North vs. South
In a way, this is a conflict between Northern and Southern States.
Virginia, North Carolina, South Carolina and Georgia, states that are closest to the proposed lease sites, support the administration’s plan. But they are seeking a revenue-sharing deal, now enjoyed by four Gulf states, that will give each as much as $500 million a year beginning in 2017.
Meanwhile, the governors of Massachusetts, Rhode Island, New York, Maryland, Delaware and Rhode Island are opposed to the plan or have indicated serious concerns about its impact on fisheries and other natural resources.
The Malloy administration declined to provide specifics on the proposal, citing the very early stages of the process and the need for the state to review potential impacts.
But the clock is ticking.
A public comment period on the plan ended on March 31. The administration is now working on final regulations for the 2017 to 2022, five-year energy plan that would put thousands of acres 50 miles from shore up for lease to energy companies that offer the best deals. The five-year plan also includes new lease areas in the Gulf of Mexico and off the coast of Alaska.
The plan provoked more than half a million comments between June of last year and the end of March. Nearly every major environmental organization weighed in, some of them attaching petitions.
Oceana, for example, said, “The Atlantic Ocean has long been spared from the dangerous threats posed by offshore drilling and must retain these important protections. Drilling in the Atlantic would expose marine wildlife, and important industries that depend on healthy oceans, to unprecedented risk. As many as 138,000 dolphins and whales could be harmed by seismic blasting. Once drilling begins, spills will inevitably follow.”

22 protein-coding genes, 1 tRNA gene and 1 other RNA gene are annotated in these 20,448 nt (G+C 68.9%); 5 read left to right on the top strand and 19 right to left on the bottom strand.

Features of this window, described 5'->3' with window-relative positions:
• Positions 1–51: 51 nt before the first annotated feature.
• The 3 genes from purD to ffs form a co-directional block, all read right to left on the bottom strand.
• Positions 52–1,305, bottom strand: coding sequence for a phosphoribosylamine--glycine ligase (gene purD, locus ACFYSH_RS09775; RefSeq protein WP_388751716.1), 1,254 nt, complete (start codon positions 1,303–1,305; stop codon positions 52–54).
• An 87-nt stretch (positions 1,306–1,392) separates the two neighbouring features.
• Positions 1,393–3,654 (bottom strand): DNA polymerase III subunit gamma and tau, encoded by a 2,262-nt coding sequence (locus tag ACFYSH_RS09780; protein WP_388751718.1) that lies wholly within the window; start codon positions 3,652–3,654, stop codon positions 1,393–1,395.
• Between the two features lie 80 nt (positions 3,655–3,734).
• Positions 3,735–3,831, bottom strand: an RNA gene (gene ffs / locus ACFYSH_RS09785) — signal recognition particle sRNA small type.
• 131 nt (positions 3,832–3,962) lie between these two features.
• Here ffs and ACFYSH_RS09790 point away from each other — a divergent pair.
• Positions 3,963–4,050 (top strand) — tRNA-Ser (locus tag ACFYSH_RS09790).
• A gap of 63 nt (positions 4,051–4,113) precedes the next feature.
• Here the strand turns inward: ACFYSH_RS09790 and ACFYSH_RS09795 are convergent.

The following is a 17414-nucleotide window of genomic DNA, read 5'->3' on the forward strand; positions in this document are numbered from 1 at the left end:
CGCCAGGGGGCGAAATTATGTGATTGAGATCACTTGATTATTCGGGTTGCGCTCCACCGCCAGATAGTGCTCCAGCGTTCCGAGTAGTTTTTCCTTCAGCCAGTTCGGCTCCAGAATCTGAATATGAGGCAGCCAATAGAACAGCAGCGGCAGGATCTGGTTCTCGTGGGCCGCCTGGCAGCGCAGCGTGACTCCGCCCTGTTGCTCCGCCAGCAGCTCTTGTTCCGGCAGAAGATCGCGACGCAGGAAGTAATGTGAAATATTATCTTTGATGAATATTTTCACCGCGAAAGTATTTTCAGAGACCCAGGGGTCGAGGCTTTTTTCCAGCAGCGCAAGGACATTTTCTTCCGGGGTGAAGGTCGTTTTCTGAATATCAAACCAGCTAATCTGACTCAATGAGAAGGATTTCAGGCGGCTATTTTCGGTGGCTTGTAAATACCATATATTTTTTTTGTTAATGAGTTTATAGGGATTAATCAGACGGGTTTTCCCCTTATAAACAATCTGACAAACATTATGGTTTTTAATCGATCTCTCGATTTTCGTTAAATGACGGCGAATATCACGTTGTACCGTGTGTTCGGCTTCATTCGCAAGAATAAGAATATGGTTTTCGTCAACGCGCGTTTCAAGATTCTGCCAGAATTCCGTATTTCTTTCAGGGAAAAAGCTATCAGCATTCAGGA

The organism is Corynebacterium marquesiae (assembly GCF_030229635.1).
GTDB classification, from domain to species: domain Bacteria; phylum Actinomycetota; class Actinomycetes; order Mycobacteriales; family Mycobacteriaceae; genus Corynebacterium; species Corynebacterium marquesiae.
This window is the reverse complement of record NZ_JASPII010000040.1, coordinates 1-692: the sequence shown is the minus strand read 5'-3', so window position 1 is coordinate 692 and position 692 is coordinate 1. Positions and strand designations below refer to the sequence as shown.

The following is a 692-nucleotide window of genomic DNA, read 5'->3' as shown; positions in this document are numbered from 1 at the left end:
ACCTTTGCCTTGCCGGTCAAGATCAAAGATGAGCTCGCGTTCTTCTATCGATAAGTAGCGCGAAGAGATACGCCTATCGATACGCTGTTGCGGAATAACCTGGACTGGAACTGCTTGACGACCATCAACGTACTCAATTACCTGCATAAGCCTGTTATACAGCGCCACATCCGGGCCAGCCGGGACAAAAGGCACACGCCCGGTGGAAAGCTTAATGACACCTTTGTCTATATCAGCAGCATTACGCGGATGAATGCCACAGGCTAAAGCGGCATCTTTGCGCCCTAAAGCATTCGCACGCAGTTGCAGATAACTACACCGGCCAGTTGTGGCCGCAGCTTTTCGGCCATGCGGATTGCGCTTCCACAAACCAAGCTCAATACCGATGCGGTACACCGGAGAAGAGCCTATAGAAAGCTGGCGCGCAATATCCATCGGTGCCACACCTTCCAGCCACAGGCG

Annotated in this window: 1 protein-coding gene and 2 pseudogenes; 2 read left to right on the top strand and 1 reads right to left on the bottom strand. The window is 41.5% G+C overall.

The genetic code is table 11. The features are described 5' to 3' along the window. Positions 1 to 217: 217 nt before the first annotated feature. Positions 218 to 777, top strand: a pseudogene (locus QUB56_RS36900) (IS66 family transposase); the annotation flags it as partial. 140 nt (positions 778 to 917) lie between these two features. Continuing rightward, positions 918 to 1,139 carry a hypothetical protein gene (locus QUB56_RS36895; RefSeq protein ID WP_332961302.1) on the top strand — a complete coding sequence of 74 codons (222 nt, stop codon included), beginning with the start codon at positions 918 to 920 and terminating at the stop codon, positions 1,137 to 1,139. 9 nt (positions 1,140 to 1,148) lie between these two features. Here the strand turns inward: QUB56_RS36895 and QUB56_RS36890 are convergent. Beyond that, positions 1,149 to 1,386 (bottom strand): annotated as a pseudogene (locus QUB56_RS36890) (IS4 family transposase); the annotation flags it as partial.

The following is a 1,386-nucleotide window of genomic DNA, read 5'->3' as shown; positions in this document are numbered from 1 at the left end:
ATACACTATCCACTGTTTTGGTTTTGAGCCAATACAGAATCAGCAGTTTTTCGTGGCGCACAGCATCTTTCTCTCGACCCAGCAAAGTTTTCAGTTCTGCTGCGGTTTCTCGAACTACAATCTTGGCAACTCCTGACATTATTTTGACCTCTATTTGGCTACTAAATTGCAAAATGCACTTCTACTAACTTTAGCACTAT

An Oceana petition that circulated in New England and New York was signed by thousands of people, including dozens of Connecticut residents.
On the other side of the debate is the politically powerful oil industry and concerns about U.S. dependence on oil from the politically explosive and increasingly anarchic Middle East.
“The U.S. Energy Information Administration forecasts that by 2040 U.S. energy demand will grow by 12 percent and worldwide energy needs will increase by 56 percent, with more than half of that demand expected to be met by oil and natural gas,” the American Petroleum Institute said in its public comments.
Before the moratorium, dozens of exploratory wells were drilled in the Atlantic, including off the coast of Massachusetts. But they were mostly dry holes.
Yet in the draft of the five-year plan, the BOEM says, “Some data suggest that portions of the Mid-Atlantic and South Atlantic Planning Areas may contain significant oil and gas resource potential.”
It also says that data was collected in the 1970s and 1980s — before the moratoria put an end to exploration in the outer continental shelf.
But the BOEM said “tremendous advances in instrumentation and technology for the acquisition and analysis of (geologic) data have been made in the intervening decades” that would pinpoint the locations of deposits large enough to be economically feasible for offshore production.
Adams of the National Resources Defense Council said she hopes protests from Northeast Democrats, the environmental community and thousands of East Coast residents will persuade the Obama administration to pull the proposed Atlantic lease sale from the final plan.
“We still believe there is an opportunity to get this taken out,” she said.
As far as the COAST Act, it may be hard to get through a GOP-controlled Congress since a majority of Republicans support expanding U.S. domestic oil production.
But Blumenthal and the legislation’s other supporters say the bill’s introduction last month served as a message to the Obama administration.
“My hope is this measure will show the administration that [the Atlantic lease sales] have to be removed,” Blumenthal said.